Read: Bird Brother

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It takes a lot to turn a gun-totting, drug dealing protagonist into someone you want to go hang out with, but Rodney Stotts and Kate Pipkin do just this very thing in their story of “Bird Brother: A Falconer’s Journey and the Healing Power of Wildlife.” Look, I don’t live with my head in the sand. Dealing and carrying a firearm to protect yourself is part of life in certain parts of this country. I don’t lump everyone under one label and condemn them for life. You have to do what you have to do, and who am I to lecture someone like Rodney about life on the streets? But this is a damn good story, and that trumps all.

Stotts grew up in DC in the late 1980s and would ditch school to visit the zoo. (I like him even more now.) The birds of prey section became his escape. As he grew older he became more involved in the drug game but also took a part-time gig with the Earth Conservation Corps. You know, those folks with bumper stickers on their Prius. Just kidding. Stotts dug trash out of the Anacostia River, one of the most polluted places you can imagine. A great place to throw a body but not so great for anything else. During his time on the river his life began to change. First, one of his team members is brutally murdered. He has run ins with fellow workers and eventually he goes down for dealing when a buyer turns snitch.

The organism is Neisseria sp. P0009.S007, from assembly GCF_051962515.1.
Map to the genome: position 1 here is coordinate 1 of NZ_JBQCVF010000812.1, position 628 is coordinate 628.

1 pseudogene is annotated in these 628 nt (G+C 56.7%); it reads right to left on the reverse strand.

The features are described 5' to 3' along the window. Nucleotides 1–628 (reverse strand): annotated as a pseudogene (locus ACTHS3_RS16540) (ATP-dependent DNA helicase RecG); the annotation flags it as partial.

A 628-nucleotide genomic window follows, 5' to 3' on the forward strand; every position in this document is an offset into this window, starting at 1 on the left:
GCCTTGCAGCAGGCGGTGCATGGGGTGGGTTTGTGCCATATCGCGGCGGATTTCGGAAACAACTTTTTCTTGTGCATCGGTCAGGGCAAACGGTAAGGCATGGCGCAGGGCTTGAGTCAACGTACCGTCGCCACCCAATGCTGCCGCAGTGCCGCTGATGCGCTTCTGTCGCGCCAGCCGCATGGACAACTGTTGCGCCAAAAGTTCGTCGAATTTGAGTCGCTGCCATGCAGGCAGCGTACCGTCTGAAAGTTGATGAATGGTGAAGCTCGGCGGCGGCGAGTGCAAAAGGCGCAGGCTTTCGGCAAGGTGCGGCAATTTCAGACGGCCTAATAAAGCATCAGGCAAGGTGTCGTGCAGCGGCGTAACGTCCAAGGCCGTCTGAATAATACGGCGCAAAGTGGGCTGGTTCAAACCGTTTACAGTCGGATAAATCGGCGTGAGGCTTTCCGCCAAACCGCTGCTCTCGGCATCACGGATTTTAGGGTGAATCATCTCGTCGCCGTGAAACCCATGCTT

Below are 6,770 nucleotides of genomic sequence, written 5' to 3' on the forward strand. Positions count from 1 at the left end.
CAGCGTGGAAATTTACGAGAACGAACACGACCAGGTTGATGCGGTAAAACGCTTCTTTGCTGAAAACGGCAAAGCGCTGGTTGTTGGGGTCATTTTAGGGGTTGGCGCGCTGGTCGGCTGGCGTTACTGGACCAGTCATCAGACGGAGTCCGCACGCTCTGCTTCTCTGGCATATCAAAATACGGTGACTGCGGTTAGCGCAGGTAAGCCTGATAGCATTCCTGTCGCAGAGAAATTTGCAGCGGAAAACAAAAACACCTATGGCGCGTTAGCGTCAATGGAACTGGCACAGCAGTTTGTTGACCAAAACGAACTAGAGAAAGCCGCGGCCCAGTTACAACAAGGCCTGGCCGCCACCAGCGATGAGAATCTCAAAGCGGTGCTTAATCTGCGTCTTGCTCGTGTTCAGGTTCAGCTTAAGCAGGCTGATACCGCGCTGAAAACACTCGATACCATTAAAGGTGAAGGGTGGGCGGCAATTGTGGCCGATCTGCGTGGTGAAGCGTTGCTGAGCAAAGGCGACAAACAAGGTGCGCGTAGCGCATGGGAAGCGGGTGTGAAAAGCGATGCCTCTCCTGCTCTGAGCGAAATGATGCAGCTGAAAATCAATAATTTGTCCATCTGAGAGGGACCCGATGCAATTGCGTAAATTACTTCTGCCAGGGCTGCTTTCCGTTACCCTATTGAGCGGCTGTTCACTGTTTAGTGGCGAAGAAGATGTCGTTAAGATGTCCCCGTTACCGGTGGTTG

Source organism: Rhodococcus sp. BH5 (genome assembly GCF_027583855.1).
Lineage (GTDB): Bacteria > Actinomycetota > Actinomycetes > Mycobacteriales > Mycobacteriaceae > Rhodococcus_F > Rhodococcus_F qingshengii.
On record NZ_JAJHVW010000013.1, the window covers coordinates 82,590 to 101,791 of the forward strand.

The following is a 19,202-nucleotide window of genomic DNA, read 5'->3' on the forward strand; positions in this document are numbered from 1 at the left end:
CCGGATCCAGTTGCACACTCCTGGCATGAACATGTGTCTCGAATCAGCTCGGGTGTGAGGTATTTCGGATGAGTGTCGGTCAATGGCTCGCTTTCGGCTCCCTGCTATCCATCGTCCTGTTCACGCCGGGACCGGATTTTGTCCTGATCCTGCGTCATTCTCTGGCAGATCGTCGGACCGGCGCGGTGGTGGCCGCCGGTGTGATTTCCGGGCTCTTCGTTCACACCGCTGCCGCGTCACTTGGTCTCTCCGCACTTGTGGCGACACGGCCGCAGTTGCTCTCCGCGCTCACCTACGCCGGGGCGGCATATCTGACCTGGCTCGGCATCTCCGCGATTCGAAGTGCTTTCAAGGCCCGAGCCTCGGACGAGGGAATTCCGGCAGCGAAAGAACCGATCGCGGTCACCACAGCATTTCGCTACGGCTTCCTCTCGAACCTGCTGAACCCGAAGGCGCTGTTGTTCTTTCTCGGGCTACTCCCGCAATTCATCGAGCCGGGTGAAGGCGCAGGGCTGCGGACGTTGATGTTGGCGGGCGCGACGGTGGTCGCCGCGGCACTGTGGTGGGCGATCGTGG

Prison, as you would imagine, sucked, but Stotts came out on a mission.

He wants to be a falconer. My guess is that most of us have no idea what this entails, me included, but he book breaks down the requirements, and I’ll just say this. It’s not easy nor fast. Becoming a falconer takes years and years of commitment and Stotts just powers through. Eventually, he saves to buy property he plans to turn into a sanctuary and also trains his son to be a master falconer. This book is a small window into multiple worlds that many of us know little to nothing about. And at the center is the power of nature. The Eurasian eagle-owl vs the .45. Get it, read it.

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